Preprints
https://doi.org/10.5194/acp-2022-183
https://doi.org/10.5194/acp-2022-183
 
28 Mar 2022
28 Mar 2022
Status: this preprint is currently under review for the journal ACP.

Global and regional carbon budget 2015–2020 inferred from OCO-2 based on an ensemble Kalman filter coupled with GEOS-Chem

Yawen Kong1, Bo Zheng2,3, Qiang Zhang1, and Kebin He3,4 Yawen Kong et al.
  • 1Ministry of Education Key Laboratory for Earth System Modeling, Department of Earth System Science, Tsinghua University, Beijing 100084, China
  • 2Institute of Environment and Ecology, Tsinghua Shenzhen International Graduate School, Tsinghua University, Shenzhen 518055, China
  • 3State Environmental Protection Key Laboratory of Sources and Control of Air Pollution Complex, Beijing 100084, China
  • 4State Key Joint Laboratory of Environment Simulation and Pollution Control, School of Environment, Tsinghua University, Beijing 100084, China

Abstract. Understanding carbon sources and sinks across the Earth’s surface is fundamental in climate science and policy; thus, these topics have been extensively studied but have yet to be fully resolved and are associated with massive debate regarding the sign and magnitude of the carbon budget from global to regional scales. Developing new models and estimates based on state-of-the-art algorithms and data constraints can provide valuable knowledge and contribute to a final ensemble model in which various optimal carbon budget estimates are integrated, such as the annual Global Carbon Budget paper. Here, we develop a new atmospheric inversion system based on the four-dimensional local ensemble transform Kalman filter (4D-LETKF) coupled with the GEOS-Chem global transport model to infer surface-to-atmosphere net carbon fluxes from Orbiting Carbon Observatory-2 (OCO-2) V10r XCO2 retrievals. The 4D-LETKF algorithm is adapted to an OCO-2-based global carbon inversion system for the first time in this work. On average, the mean annual terrestrial and oceanic fluxes between 2015 and 2020 are estimated as −2.02 GtC yr−1 and −2.34 GtC yr−1, respectively, compensating for 21 % and 24 %, respectively, of global fossil CO2 emissions (9.80 GtC yr−1). Our inversion results agree with the CO2 atmospheric growth rates reported by the National Oceanic and Atmospheric Administration (NOAA) and reduce the modelled CO2 concentration biases relative to the prior fluxes against surface and aircraft measurements. Our inversion-based carbon fluxes are broadly consistent with those provided by other global atmospheric inversion models, although discrepancies still occur in the land-ocean flux partitioning schemes and seasonal flux amplitudes over boreal and tropical regions, possibly due to the sparse observational constraints of the OCO-2 satellite and the divergent prior fluxes used in different inversion models. Four sensitivity experiments are performed herein to vary the prior fluxes and uncertainties in our inversion system, suggesting that regions that lack OCO-2 coverage are sensitive to the priors, especially over the tropics and high latitudes. In the further development of our inversion system, we will optimize the data-assimilation configuration to fully utilize current observations and increase the spatial and seasonal representativeness of the prior fluxes over regions that lack observations.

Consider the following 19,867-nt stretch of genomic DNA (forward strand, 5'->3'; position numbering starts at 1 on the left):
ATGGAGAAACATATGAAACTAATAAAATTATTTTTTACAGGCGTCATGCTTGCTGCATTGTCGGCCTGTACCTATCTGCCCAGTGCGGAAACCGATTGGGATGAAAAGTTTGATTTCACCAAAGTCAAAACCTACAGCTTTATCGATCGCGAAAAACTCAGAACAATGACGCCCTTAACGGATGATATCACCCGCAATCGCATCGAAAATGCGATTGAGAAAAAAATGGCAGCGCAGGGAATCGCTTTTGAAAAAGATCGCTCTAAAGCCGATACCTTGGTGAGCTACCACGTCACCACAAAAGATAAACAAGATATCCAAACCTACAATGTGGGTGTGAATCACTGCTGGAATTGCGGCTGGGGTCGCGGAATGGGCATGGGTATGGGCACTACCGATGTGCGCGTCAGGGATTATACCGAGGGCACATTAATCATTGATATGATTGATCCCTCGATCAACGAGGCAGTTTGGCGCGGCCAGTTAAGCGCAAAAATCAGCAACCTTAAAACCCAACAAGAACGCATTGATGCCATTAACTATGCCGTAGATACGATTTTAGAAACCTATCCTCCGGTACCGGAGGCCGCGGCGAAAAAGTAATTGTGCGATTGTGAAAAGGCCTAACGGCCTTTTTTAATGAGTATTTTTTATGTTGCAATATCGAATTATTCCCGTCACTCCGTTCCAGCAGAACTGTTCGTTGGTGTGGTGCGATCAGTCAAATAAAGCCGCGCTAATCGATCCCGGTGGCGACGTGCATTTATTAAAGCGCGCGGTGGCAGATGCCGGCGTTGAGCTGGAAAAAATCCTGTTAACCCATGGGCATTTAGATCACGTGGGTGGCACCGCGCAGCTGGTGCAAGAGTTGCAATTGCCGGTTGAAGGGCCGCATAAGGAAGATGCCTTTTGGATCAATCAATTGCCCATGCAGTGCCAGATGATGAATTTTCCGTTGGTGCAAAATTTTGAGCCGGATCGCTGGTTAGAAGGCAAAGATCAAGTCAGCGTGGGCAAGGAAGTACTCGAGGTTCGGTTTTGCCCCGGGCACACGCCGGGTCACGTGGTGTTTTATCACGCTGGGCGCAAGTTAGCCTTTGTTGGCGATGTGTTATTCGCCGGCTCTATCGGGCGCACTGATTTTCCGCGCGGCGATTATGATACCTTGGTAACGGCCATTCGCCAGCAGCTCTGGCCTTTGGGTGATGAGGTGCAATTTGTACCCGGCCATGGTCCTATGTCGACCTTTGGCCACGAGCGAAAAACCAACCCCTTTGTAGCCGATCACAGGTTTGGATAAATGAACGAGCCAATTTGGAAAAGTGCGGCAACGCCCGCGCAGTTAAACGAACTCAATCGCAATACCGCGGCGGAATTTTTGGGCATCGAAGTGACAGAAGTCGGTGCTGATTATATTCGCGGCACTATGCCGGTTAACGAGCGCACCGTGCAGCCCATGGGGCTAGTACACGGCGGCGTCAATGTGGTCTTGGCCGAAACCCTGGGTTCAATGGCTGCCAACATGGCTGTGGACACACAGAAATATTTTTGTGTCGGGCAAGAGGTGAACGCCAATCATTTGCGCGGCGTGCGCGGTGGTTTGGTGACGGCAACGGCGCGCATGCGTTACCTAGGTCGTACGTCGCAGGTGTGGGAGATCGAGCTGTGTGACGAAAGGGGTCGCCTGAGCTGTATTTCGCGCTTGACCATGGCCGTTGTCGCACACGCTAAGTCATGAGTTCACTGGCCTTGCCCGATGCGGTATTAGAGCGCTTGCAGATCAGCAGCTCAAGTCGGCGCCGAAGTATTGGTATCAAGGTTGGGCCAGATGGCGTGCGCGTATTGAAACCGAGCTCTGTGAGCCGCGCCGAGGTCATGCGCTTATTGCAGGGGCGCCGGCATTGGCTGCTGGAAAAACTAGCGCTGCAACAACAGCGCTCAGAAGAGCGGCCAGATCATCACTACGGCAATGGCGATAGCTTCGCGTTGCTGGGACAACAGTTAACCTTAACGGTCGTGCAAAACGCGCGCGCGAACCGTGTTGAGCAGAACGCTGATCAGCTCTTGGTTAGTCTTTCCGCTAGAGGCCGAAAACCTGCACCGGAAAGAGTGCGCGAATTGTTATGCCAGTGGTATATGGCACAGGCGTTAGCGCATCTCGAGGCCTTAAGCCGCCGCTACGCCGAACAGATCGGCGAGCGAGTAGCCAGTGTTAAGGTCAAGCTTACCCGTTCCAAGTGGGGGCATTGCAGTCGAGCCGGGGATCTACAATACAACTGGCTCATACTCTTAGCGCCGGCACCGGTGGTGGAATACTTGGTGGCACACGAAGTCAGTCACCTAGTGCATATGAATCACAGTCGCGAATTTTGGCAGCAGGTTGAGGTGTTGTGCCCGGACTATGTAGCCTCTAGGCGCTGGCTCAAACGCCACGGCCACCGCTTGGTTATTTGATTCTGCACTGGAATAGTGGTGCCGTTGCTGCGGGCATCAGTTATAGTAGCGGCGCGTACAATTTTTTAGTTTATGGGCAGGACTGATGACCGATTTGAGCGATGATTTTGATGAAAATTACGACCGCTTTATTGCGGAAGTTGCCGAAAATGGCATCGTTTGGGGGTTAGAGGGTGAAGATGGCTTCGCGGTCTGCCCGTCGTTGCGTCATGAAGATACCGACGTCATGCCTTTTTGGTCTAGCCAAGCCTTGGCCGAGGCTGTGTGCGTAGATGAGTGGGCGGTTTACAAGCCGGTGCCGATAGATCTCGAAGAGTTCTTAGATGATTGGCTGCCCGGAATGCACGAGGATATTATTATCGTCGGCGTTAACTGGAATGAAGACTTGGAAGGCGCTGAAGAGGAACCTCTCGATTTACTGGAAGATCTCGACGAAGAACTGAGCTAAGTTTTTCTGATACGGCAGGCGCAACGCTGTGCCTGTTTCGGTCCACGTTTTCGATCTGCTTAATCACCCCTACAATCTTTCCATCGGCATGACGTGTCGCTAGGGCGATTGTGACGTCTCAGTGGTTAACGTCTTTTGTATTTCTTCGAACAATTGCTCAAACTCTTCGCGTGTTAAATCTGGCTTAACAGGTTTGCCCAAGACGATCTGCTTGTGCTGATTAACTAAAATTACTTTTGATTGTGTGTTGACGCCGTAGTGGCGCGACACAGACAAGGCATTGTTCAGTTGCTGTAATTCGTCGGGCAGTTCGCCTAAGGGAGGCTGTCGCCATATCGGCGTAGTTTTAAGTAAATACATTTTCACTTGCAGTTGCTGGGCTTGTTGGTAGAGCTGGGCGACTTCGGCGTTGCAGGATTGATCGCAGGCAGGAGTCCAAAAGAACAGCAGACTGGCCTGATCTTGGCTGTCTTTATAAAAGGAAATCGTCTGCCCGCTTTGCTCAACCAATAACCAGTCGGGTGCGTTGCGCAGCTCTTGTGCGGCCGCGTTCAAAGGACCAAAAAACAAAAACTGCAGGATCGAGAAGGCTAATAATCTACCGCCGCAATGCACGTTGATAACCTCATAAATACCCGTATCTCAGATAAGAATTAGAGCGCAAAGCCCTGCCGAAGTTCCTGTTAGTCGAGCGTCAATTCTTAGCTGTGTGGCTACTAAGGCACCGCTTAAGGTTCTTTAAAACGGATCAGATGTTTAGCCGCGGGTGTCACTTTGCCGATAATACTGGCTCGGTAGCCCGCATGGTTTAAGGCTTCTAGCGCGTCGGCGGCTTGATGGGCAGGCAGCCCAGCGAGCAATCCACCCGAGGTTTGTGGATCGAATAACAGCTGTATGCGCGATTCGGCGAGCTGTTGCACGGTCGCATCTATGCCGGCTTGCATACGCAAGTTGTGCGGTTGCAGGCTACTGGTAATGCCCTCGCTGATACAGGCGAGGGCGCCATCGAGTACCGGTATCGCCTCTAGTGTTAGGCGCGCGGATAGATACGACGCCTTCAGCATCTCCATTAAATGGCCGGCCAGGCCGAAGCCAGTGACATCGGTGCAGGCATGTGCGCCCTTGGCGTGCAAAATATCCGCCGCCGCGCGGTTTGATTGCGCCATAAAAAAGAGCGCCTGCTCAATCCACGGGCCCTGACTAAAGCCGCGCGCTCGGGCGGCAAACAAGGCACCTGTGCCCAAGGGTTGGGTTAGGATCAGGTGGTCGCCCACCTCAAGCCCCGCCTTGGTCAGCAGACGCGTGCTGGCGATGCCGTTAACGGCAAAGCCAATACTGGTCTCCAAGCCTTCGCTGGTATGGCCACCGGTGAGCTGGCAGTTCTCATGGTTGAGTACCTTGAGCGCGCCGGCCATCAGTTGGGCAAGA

Yawen Kong et al.

Status: final response (author comments only)

Comment types: AC – author | RC – referee | CC – community | EC – editor | CEC – chief editor | : Report abuse
  • RC1: 'Comment on acp-2022-183', Anonymous Referee #1, 18 May 2022
  • RC2: 'comment on acp-2022-183', Anonymous Referee #2, 19 May 2022

Yawen Kong et al.

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Short summary
We developed a Bayesian atmospheric inversion system based on the 4D-LETKF algorithm coupled with GEOS-Chem, constrained by OCO-2 XCO2. This work represents the first time the 4D-LETKF algorithm was adapted to a global carbon inversion system that assimilated OCO-2 data. We inferred global gridded carbon fluxes from the latest OCO-2 V10r retrievals and investigated their magnitudes, variations, and partitioning schemes to understand the global and regional carbon budgets between 2015 and 2020.
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